Meat packaging


I’m not a fan of button down collars and prefer cutaways myself, but the single most important thing to me is the overall fit of a shirt; don’t like excess material particularly around the waist and baggy arms, but don’t like to see shirts that are obviously too tight either.


Like this…

And these…


Soup meet keyboard


So rong it’s rite.



I think I need a new suit. @Wayward (and anyone else) …What’s the best balance of value, style and quality? I.e. paying a bit more if it’s a worthwhile investment is fine, but also not paying over the odds for a brand name etc…

One suit to rule them all. The few work occasions I need to suit up but also events, weddings


What type of cardboard for the three pointed breast pocket hankey.


My pocket squares tend to look like a new species of paisley creature has emerged from the primordial soup, crawled up into my pocket, and promptly died.


One suit to rule them all…

The problem here for you is economy of scale and also how the suit business has changed. High Street brands who shift large numbers and give value for money are either really dull (M&S etc) or fashion forward (Reiss, Ted Baker etc). Neither type make a suit to rule them all.

A high fashion company will have a smaller suit business, so their prices will be naturally higher and then they add an increment on top because of who they are.

If I was to buy a suit off the peg I would probably go for Zegna. They have a ladder to climb pricewise ( The top line is beautiful), they produce the suits themselves, so less production costs and they aren’t frumpy because they are a proper fashion house too and have a design element.
What they don’t do is solid, dependable (strong and stable?) Britishness ( no one wants it anymore, or is it that it no longer exists?). All of their suits will be made of fine worsteds and will get knackered if you wear them hard. You really need bespoke :grin:


Thanks :thumbsup: very helpful

I have no idea how much a bespoke suit would cost? I’m not against investing in something quality that will last. It is unlikely to get worn hard- I rarely have cause to wear a suit. Occasional wedding or rare work event really

If you were to have multiple suits what would the minimum be- a work one and a more dress/semi-formal one? What would the style differences be?


Agree with Zegna, I also like Aquascutum too. But I’ll qualify that by saying you have to find a company that makes a suit that fits you well rather than being loyal to a brand or label (unless you want and can afford bespoke).

Not sure there is a one suit for all. Perhaps one for formal occasions and one for nights out.


A bespoke suit in Savile Row currently runs at around 5k, although tailorscum will do it for cash for less. There are lower priced bespoke suits but honestly you really do get what you pay for. Anyone who is any good works on Savile Row. You could spend 1500 quid on an utter bastard.

As far as multiple suits go, I would start at one good one if you aren’t wearing it much and then perhaps get another in a year’s time and build from there. Grey is perhaps more daytime and navy may work better for both but this is very much a generalisation as it depends on your skin tone, hair, personal style, etc, etc. Concentrate on fit, silhouette and quality, rather than fancy cloth and pocket details, coloured buttonholes and the like.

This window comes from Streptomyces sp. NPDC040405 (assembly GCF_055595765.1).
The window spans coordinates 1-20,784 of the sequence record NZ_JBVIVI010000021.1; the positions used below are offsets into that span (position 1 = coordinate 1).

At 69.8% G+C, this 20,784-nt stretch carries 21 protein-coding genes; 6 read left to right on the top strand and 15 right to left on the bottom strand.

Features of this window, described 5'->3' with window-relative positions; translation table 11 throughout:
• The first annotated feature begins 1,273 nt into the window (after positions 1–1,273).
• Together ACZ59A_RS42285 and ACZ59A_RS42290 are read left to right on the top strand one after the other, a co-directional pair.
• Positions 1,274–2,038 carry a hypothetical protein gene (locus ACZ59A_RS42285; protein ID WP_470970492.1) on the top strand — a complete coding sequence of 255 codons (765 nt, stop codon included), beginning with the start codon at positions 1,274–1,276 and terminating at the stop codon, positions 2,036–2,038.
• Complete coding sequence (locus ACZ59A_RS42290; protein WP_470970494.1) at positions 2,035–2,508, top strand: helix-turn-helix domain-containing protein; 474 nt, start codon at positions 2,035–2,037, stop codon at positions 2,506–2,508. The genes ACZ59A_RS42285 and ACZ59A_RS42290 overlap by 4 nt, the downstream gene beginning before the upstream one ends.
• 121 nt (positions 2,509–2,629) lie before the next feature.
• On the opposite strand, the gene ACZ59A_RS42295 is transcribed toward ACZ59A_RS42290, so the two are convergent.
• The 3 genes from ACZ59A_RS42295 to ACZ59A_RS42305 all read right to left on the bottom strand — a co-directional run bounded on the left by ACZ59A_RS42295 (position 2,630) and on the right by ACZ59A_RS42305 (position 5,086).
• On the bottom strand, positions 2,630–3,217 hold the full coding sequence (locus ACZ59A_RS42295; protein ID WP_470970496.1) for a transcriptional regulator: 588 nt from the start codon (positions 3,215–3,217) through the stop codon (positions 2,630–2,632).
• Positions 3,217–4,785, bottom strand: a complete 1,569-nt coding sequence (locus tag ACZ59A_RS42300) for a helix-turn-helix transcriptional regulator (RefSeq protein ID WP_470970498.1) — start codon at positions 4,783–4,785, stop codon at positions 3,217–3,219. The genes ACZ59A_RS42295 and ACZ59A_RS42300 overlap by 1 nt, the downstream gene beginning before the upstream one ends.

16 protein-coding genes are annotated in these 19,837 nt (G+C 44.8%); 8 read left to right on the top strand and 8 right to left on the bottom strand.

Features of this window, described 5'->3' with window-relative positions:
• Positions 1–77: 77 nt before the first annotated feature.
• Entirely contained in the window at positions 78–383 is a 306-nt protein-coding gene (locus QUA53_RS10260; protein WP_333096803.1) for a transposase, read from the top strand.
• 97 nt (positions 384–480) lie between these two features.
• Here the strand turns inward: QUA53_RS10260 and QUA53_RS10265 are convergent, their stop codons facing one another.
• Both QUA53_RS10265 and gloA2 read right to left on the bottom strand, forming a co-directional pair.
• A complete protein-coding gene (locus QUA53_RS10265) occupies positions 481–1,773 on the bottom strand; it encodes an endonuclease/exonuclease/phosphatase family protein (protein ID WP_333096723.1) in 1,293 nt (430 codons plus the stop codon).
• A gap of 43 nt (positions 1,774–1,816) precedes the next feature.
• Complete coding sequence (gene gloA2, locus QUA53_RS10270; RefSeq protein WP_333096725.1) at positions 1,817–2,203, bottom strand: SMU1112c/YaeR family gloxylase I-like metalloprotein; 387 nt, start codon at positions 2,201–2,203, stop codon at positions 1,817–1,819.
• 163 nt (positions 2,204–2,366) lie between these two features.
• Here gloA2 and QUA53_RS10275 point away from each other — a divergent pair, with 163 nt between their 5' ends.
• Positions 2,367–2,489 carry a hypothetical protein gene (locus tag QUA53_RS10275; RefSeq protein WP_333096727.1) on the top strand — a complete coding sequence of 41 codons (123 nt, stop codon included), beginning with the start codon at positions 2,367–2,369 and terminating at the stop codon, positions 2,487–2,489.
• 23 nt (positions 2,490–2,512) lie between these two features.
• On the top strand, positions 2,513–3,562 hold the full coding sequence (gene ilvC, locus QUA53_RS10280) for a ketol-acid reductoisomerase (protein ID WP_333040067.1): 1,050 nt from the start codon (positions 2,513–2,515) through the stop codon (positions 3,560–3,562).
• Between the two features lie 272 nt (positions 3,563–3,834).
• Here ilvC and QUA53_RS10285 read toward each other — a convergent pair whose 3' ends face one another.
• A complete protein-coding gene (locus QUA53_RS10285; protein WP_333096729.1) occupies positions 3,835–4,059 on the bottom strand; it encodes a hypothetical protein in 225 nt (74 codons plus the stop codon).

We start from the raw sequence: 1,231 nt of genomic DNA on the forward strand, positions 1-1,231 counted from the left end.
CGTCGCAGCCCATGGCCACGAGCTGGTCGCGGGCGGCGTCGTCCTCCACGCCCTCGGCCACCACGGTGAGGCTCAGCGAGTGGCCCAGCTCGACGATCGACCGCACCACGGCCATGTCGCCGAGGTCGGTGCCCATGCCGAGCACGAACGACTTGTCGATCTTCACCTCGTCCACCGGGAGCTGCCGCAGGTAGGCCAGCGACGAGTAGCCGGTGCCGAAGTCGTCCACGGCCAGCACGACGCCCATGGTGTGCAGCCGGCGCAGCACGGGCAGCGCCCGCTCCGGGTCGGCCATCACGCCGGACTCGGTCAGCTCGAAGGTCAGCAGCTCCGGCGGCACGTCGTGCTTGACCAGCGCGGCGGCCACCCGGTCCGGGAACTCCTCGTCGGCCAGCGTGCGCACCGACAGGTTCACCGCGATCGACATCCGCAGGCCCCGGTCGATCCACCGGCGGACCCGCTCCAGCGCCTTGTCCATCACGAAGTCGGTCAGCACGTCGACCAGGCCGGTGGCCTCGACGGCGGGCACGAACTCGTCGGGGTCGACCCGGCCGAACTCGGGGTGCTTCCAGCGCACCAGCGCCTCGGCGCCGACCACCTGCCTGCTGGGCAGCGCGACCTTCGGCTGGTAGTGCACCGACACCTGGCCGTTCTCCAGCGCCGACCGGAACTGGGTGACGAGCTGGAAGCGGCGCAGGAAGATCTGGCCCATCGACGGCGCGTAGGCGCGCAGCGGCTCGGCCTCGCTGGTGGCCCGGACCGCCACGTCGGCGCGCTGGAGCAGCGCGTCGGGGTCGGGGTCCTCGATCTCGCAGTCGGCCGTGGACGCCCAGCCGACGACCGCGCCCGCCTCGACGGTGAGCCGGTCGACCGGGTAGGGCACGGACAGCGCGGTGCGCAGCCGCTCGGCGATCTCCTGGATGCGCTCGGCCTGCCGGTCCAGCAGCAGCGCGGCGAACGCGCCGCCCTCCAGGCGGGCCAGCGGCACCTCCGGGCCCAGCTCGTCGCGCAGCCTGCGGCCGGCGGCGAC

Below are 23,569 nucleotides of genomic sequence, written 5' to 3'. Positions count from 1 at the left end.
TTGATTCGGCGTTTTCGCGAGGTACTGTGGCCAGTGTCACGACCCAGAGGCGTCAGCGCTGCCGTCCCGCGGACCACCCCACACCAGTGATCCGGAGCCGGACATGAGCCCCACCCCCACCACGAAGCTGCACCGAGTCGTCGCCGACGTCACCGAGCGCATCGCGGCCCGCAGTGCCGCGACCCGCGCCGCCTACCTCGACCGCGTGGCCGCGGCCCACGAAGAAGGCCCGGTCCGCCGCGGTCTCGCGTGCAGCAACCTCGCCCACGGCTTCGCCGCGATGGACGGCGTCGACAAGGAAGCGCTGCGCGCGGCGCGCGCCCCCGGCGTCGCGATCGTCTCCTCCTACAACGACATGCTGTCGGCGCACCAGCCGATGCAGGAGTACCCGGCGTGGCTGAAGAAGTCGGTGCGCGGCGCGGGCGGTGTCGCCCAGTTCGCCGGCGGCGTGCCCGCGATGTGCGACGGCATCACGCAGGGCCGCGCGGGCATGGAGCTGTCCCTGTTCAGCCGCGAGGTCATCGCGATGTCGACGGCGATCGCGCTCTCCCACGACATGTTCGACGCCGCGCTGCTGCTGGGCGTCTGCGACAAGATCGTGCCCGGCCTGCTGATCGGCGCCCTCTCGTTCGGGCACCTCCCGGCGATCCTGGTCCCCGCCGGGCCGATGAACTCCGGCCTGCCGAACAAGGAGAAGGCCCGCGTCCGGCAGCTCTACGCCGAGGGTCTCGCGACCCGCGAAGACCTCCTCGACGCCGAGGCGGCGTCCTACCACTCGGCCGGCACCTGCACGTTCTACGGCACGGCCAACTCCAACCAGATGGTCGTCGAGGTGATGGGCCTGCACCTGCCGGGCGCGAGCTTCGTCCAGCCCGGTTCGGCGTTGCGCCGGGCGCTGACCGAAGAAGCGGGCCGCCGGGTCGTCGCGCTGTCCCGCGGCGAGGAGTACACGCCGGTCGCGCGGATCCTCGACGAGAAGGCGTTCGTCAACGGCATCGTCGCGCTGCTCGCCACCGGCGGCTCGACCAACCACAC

I can’t remember where we got to with the rest of it but a decent pair of shoes and shirt will go a long way to making you look and feel good too.


Reminds me of a time in the 60’s when I went to a Tailor in Wandsworth to have a Regency jacket made (don’t ask). He asked me to put a suit jacket on to judge my size, it fitted perfectly and said “do you know who this suit is for” and informed me it was Peter Sellers. He said he was making 5 suits for him and
when I asked him why would Peter Sellers choose him to make the suits he told me they were for Savile Row.


my grandfather was a tailor- his workshop was at home, but he was always making stuff for places on Savile Row.

His brother was a furrier, not very PC these days, but as a child I recall some astonishing creations - he was clearly highly skilled and clearly charged alot of money for his work, as when fur products became very un-PC he retired a very wealthy man.


Used to get mine from Gieves & Hawkes, off the peg and then tailored rather than bespoke.

The bog standard charcoal was a very tough suit and would last about 2 years without losing shape.If buying like this I’d recommend getting 2x pairs of trousers as they wear out much faster than the jacket.


Tailored sounds like a good compromise? Is it just a case of getting the best possible fit off the peg and then getting that tailored, or is there anything else you need to keep in mind- features of off the peg suits that make it difficult to tailor for e.g.?


I got a (light blue) shirt that fitted me really well from Hackett in the end. Shoes I had already, and I got a good quality black belt to match. Went with the textured navy tie suggested.

Current suit is grey- Ben Sherman I think actually this one

Looks quite similar (to me) to the Zegna ones here?

With a navy suit would you still wear black belt and shoes?


Yes. Brown shoes with a blue suit means you are colour blind or otherwise you are Roberto Martinez…


what about braces or suspenders as yanks call them.

Where can I buy a Seville Row shell suit?


Detroit, so suspenders it is,